The letter was not published until 1949. Seventeen years later, in 1966, citing the corruption that usurped its territory, Venezuela claimed the territory at the United Nations. At that time, Venezuela, Guyana and Britain signed the Treaty of Geneva, agreeing to resolve the dispute and that neither Venezuela nor Guyana would do anything on the disputed territory until a border settlement had been arrived at that was acceptable to all.

Despite that agreement, Guyana has begun extracting oil in the disputed territory. Earlier in 2015, the titanic U.S. oil company ExxonMobil made a significant oil discovery in the disputed territory. In order to get around laws enacted by former President Hugo Chavez that nationalized the oil and natural gas industries of Venezuela that had previously been controlled mostly by American oil interests, Exxon and Guyana simply asserted that the oil was in Guyanese territory. This claim was made in utter defiance of the Treaty of Geneva, which stipulated that neither country could act in that territory until the border had been resolved. The Americans now presumably hope to paint Venezuela as the wealthy, large aggressor who is attempting to steal oil rich land from its impoverished and threatened little neighbour.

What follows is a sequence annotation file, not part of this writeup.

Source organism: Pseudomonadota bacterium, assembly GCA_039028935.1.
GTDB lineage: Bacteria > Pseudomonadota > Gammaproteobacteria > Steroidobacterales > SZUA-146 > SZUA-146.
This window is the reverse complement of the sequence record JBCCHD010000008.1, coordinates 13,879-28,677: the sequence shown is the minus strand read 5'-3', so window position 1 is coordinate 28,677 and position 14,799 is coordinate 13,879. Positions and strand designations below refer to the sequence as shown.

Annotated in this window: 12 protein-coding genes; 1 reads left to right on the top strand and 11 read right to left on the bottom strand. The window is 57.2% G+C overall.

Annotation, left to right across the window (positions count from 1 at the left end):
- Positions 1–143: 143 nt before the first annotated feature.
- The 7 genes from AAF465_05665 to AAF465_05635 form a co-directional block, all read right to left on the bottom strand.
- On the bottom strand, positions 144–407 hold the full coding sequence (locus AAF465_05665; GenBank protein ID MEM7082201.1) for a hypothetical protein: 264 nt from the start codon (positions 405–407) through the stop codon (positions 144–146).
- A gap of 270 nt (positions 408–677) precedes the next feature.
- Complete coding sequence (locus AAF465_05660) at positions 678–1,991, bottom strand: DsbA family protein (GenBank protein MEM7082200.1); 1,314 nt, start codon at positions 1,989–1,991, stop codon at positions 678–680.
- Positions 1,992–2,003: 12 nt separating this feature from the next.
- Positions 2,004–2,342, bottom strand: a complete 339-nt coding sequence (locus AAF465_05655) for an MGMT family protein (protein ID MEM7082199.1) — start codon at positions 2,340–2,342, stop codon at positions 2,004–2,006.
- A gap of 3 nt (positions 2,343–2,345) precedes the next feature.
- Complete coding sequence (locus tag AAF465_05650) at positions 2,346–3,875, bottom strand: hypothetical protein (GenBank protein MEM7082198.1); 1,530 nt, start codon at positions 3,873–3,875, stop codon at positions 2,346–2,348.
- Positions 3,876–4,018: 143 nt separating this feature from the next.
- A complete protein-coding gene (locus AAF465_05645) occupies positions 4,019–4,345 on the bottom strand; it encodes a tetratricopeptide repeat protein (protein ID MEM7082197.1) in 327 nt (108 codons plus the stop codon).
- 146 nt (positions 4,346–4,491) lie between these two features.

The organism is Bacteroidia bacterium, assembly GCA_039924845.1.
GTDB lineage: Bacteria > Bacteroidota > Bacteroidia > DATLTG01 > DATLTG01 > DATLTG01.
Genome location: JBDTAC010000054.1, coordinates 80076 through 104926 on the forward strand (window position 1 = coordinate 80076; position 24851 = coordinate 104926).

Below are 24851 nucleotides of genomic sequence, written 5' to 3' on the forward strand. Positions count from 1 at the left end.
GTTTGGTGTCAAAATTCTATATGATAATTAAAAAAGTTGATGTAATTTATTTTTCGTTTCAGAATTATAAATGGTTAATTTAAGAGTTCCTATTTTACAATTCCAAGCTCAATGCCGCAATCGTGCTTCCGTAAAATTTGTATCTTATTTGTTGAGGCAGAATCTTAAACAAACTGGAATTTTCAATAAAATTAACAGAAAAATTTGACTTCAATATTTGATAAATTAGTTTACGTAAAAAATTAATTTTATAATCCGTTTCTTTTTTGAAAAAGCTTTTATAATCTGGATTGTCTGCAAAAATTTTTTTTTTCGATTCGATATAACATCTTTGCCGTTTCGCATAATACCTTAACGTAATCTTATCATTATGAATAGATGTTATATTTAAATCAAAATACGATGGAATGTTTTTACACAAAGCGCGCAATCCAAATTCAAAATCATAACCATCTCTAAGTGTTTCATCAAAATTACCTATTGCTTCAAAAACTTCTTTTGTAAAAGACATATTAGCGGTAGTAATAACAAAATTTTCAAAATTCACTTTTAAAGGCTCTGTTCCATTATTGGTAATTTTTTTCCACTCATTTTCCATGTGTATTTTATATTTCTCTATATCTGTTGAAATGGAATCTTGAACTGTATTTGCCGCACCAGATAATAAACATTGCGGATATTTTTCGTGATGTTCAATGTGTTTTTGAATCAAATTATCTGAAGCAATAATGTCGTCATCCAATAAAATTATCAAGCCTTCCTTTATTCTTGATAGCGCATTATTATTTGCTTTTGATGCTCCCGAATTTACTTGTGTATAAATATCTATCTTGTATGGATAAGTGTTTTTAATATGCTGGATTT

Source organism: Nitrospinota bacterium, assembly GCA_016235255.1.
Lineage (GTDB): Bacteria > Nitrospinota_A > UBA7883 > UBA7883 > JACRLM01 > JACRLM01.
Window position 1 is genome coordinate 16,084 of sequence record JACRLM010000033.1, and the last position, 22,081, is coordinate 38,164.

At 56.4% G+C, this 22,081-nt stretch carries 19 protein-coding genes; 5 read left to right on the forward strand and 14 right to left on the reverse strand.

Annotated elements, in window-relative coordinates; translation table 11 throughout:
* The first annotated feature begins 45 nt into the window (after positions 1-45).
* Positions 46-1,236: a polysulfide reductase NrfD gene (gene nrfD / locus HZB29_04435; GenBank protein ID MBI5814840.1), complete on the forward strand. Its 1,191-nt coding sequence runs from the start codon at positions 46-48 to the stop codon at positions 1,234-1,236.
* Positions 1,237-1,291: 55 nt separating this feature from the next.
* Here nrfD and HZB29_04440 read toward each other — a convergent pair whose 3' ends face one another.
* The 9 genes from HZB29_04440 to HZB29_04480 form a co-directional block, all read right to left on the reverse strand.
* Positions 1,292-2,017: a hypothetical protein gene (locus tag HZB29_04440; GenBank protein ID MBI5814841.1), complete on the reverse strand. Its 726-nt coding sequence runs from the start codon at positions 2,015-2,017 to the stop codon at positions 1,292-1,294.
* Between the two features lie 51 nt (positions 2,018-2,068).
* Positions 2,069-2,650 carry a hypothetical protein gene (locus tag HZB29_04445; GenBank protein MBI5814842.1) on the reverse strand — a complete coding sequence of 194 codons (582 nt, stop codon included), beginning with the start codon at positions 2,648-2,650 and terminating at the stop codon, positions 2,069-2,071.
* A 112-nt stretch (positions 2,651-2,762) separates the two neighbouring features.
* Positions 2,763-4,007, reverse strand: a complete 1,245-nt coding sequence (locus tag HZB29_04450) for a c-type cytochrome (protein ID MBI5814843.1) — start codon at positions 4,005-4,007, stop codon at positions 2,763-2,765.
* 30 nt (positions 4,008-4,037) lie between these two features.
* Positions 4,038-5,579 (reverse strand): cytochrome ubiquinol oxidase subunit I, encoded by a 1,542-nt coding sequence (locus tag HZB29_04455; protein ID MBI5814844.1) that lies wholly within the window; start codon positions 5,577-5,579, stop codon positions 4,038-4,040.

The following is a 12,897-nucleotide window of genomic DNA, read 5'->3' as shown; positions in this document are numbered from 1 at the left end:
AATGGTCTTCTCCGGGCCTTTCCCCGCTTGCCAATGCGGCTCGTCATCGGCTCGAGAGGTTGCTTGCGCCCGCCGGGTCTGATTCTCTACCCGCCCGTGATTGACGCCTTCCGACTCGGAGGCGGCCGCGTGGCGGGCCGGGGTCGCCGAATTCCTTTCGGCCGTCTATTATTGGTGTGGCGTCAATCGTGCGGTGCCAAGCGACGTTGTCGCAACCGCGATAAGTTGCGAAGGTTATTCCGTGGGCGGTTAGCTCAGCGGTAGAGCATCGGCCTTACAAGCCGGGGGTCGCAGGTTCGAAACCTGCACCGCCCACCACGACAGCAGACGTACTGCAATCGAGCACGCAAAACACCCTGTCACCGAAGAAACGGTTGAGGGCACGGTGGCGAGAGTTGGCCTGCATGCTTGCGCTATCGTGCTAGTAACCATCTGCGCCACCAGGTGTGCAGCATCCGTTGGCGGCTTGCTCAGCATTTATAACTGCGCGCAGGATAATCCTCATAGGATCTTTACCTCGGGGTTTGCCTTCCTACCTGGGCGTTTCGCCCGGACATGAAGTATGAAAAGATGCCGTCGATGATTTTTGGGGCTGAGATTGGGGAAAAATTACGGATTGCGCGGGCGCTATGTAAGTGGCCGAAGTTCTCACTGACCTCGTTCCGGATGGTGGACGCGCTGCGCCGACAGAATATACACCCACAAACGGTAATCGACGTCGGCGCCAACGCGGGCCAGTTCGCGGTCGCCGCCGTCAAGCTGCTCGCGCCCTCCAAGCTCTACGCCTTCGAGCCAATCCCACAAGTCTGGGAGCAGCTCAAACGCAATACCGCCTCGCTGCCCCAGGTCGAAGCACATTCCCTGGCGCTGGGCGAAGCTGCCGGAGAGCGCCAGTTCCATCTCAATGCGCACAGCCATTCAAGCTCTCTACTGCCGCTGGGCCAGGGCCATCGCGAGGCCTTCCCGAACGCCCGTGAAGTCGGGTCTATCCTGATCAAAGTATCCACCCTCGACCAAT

There is irony in America using Guyana as an instrument to destabilize the Venezuelan government, because Guyana just got over the effects of having its government destabilized by America. America removed one government just to then hypocritically pretend to stabilize that government in order to attempt to remove another.

Chedi Jagan was the popularly elected Prime Minister of British Guyana. He had been elected by a large majority in 1953 and re-elected in 1957 and 1961. By then, the Americans had had enough, and in February of 1962, the CIA undertook to organize and finance anti-Jagan protests. President Kennedy would use the CIA to remove Jagan in a coup. To achieve that goal, he would unleash a two million dollar full spectrum political action to remove the democratically elected Jagan from power.

Jagan was a nationalist politician who considered himself a socialist. A 1962 National Intelligence Analysis admitted that Jagan was not a communist and that his posture would probably be one of nonalignment. Nonetheless, the CIA feared that Jagan demonstrated susceptibility to being receptive of advice from communists. The NSA said he could become one.